Finally, the most obvious similarity between the two periods stems from their lavish natures. In both cases, it was only the upper class which was privy to such delights, and these parties and events were used mainly to distract them from the ground crumbling from beneath their feet. In The Great Gatsby we see how careless the wealthy appear, spending and behaving as though their actions have no repercussions. Attaining wealth appears to open a carefree world of pleasure and joy, but the reader can see that these displays only mask the quiet desperation of even the most fortunate. Rather than face reality, be it the coming economic crash or the futility of one’s own dreams, the wealthy attempt to cocoon themselves away from the rest of the world, drinking and dancing themselves into oblivion. The same is true of the last years of the Edwardian Age. As England sailed perilously close to war, the rich enjoyed their last, most beautiful summer of bliss. It would forever be regarded as the “ lost golden age,” the “last summer of innocence”. Oscar Wilde’s words in A Woman of No Importance are applicable to both times “Moderation is a fatal thing. Nothing succeeds like excess”. Unfortunately for both decades, all the excess in the world could not forestall the First World War or the Great Depression.
    After placing the Roaring Twenties in context by considering their similarities with the Edwardian Age, I was forced to confront my own preconceptions about this decade.


Assumption One
~The twenties were nothing more than one long party, demonstrating the carelessness of the upper classes.
False: Though the twenties initially appear shallow and meaningless, this decade was actually rife with social change. The frivolity of the wealthy was merely an outward reaction to their fear of the future and desire to forget the horrors of World War I.
Assumption Two
~The twenties contributed little to American society, apart from unflattering dresses and haircuts.
False: The Roaring Twenties were a period of great liberation for women, and helped to lay the foundation for the feminist movement. This liberalism also extended to other marginalized groups, as the 20’s were a period of unprecedented acceptance of the gay community and played host to the Harlem Renaissance.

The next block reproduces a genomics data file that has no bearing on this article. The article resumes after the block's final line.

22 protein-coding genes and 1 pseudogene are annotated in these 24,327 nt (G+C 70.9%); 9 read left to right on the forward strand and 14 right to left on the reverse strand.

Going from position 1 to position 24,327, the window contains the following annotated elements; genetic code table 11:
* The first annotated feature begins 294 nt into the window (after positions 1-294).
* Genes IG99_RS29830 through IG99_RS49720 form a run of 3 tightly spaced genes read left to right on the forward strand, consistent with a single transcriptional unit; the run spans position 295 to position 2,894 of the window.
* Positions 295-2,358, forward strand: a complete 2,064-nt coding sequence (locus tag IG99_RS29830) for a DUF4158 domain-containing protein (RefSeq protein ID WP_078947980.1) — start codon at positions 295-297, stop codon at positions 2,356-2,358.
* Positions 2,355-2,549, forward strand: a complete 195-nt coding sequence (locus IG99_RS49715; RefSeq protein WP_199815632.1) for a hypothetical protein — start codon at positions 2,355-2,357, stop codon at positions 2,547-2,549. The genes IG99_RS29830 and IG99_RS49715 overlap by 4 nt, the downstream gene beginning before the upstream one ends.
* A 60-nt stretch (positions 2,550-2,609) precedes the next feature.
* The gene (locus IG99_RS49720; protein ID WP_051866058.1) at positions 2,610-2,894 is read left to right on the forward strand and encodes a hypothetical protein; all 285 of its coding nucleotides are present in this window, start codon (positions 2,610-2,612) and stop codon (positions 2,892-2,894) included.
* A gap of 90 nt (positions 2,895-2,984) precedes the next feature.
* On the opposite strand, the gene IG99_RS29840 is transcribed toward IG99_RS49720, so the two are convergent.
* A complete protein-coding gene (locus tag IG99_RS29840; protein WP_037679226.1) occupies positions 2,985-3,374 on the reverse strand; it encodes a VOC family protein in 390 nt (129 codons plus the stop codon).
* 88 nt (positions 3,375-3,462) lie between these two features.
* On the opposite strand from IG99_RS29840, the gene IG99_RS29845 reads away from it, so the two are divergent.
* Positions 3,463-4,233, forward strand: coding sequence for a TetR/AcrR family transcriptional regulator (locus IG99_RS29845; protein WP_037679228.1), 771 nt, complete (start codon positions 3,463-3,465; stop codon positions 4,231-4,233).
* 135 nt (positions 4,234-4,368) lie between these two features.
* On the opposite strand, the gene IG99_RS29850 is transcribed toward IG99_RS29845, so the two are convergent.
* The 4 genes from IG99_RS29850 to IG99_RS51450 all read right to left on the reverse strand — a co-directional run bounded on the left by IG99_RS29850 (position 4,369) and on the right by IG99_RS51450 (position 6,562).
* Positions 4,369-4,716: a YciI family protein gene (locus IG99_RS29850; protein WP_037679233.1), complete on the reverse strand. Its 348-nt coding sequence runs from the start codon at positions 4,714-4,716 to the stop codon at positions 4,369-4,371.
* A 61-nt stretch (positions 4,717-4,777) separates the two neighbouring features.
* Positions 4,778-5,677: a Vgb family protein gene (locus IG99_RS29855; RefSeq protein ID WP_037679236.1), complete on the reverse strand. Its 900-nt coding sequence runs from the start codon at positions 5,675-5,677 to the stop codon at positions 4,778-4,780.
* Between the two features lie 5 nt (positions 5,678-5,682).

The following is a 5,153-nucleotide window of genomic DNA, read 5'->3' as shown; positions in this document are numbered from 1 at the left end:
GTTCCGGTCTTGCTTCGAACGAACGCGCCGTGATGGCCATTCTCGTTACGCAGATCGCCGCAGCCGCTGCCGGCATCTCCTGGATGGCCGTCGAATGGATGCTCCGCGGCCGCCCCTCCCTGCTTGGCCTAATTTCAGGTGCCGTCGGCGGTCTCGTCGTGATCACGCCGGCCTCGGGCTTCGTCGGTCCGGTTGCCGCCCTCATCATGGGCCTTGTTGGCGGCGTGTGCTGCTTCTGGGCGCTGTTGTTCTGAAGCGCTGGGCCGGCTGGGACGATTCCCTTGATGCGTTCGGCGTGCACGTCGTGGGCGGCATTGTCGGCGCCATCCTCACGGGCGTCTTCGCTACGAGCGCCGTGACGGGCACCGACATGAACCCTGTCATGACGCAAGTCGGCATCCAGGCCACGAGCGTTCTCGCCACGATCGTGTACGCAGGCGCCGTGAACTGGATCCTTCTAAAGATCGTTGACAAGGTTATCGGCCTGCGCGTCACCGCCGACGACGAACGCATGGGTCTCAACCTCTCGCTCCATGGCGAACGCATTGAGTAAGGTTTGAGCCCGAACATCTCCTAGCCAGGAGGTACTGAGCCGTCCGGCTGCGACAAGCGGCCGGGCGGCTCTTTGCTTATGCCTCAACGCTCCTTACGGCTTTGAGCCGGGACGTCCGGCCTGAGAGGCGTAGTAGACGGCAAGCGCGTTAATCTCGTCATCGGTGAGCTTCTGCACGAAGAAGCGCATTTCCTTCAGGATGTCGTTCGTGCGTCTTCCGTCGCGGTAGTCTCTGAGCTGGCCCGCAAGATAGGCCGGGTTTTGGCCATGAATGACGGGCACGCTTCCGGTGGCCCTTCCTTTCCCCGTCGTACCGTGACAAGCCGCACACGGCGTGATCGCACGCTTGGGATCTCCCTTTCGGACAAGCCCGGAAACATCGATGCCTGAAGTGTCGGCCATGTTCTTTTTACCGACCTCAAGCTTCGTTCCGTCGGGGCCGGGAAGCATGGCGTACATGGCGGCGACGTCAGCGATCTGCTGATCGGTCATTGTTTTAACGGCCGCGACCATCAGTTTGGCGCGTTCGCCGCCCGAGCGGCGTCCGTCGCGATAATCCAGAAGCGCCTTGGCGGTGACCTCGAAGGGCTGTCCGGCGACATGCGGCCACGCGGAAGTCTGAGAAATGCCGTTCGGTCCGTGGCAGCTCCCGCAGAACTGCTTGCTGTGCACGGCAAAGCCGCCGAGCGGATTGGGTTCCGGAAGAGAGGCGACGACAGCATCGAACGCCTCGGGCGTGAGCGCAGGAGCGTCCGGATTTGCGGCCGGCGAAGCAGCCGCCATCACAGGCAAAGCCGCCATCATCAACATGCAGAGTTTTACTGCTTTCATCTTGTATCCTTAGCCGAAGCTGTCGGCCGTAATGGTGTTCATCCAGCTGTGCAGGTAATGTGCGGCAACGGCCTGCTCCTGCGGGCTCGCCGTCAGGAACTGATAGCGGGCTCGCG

Assumption Three
~The twenties did not produce many significant artistic achievements.
False: The Roaring Twenties produced famous literary works from the “Lost Generation” as well as the rise of the film industry and popularization of expressionism and surrealism.
Assumption Four
~The twenties were an unprecedented display of frivolity and waste.
False: The twenties have many historical predecessors, including Edwardian England and even Ancient Rome, neither of which I judged so harshly.

    One studying history should not have a favorite time period any more than a parent should have a favorite child. Theoretically, we should love all decades and countries equally, and stand aloof from our studies. Such austerity however, makes for boring history and weary historians. We pick concentrations because some issues touch us, make us believe that a lifetime of their study would not be ill spent. I will never personally feel that way about America in the 1920’s. I can say however that, as a result of this project and the odd alignment of circumstance, I have changed my perspective of Fitzgerald’s “Jazz Age”. It is a period of complexity and subtlety that is not without merit, nor unworthy of appreciation.

He Said It Best: The Great Gatsby Cover in Quotes

The prospect of attempting an even remotely artistic interpretation of The Great Gatsby was daunting for me. Instead of subjecting the world and myself to my mediocre artistic abilities I decided to go with what I know best: words. I have recreated the original cover of the novel using quotes from the book itself. Each quote describes Gatsby, from various perspectives. How this character views and is viewed is the central theme of our project and I wanted to use tangible examples of the conceptions to illustrate the cover in a distinctive manner.

Typecasting With a Twist: Perspectives From the Past and Present